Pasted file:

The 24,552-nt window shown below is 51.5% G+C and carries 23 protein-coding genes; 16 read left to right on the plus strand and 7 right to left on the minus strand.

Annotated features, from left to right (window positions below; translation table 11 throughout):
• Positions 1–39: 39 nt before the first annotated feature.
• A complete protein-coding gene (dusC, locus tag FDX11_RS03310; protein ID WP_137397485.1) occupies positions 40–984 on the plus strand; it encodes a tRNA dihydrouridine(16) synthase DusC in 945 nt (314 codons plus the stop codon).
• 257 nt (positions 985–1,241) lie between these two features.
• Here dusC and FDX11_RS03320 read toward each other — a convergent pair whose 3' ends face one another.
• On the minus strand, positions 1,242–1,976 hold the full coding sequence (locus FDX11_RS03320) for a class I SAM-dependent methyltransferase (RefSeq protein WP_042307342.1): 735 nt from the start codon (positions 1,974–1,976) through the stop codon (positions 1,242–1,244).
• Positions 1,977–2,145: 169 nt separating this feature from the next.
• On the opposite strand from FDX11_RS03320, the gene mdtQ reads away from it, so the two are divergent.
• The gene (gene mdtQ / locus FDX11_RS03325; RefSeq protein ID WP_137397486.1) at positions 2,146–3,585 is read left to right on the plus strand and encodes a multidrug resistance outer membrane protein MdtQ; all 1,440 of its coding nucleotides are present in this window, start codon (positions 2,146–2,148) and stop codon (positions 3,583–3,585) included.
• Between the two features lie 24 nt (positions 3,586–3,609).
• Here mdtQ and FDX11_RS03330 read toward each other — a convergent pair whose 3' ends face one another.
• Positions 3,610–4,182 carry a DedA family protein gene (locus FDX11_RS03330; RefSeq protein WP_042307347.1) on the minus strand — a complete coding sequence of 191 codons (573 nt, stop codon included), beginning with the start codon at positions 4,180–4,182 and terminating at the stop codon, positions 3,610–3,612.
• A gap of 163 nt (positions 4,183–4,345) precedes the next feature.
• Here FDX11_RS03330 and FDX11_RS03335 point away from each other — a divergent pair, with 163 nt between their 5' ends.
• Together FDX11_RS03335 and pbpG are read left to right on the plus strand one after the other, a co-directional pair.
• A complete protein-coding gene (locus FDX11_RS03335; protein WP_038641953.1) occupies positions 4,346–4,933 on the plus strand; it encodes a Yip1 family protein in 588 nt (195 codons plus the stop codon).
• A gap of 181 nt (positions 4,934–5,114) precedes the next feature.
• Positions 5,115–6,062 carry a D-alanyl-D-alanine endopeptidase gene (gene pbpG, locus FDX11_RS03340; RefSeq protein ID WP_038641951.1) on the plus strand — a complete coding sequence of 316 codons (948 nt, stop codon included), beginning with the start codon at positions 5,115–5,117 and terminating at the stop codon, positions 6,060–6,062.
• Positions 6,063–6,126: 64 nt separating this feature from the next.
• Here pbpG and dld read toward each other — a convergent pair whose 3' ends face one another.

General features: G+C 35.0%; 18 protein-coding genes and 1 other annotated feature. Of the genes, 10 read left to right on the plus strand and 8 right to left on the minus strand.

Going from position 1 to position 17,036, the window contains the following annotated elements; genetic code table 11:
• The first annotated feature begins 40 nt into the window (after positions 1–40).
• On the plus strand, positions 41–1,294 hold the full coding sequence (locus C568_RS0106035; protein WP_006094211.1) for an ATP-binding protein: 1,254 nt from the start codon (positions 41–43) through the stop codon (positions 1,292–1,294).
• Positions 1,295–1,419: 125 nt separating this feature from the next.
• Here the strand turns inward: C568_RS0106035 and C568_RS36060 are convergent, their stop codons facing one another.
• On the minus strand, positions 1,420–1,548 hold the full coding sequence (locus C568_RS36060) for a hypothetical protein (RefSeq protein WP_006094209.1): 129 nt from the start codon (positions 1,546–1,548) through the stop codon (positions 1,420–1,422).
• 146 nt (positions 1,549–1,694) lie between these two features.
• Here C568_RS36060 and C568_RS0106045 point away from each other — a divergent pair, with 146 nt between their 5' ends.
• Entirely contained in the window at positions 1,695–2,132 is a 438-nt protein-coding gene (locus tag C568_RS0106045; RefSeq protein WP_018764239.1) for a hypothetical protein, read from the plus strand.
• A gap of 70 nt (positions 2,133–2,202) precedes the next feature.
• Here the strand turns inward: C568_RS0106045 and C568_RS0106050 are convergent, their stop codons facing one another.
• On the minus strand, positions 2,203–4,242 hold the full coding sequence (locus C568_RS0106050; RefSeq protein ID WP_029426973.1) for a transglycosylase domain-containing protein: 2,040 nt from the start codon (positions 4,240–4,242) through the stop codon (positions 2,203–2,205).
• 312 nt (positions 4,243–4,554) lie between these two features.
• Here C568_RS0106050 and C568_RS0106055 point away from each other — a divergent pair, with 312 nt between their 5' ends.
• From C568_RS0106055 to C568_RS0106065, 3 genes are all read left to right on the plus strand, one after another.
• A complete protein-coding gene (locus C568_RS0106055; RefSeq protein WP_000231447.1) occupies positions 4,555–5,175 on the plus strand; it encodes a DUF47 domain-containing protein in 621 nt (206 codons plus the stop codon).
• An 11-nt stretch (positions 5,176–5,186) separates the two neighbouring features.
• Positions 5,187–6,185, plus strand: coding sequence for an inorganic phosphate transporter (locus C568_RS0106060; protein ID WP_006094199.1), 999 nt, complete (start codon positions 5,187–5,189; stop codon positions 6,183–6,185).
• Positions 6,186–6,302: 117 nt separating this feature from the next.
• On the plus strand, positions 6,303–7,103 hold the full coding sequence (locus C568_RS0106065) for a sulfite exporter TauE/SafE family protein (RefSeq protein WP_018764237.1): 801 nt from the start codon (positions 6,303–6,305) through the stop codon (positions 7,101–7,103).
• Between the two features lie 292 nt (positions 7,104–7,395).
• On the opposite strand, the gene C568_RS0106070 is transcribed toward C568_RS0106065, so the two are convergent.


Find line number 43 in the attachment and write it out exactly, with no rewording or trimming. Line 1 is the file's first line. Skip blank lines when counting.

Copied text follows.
• Between the two features lie 292 nt (positions 7,104–7,395).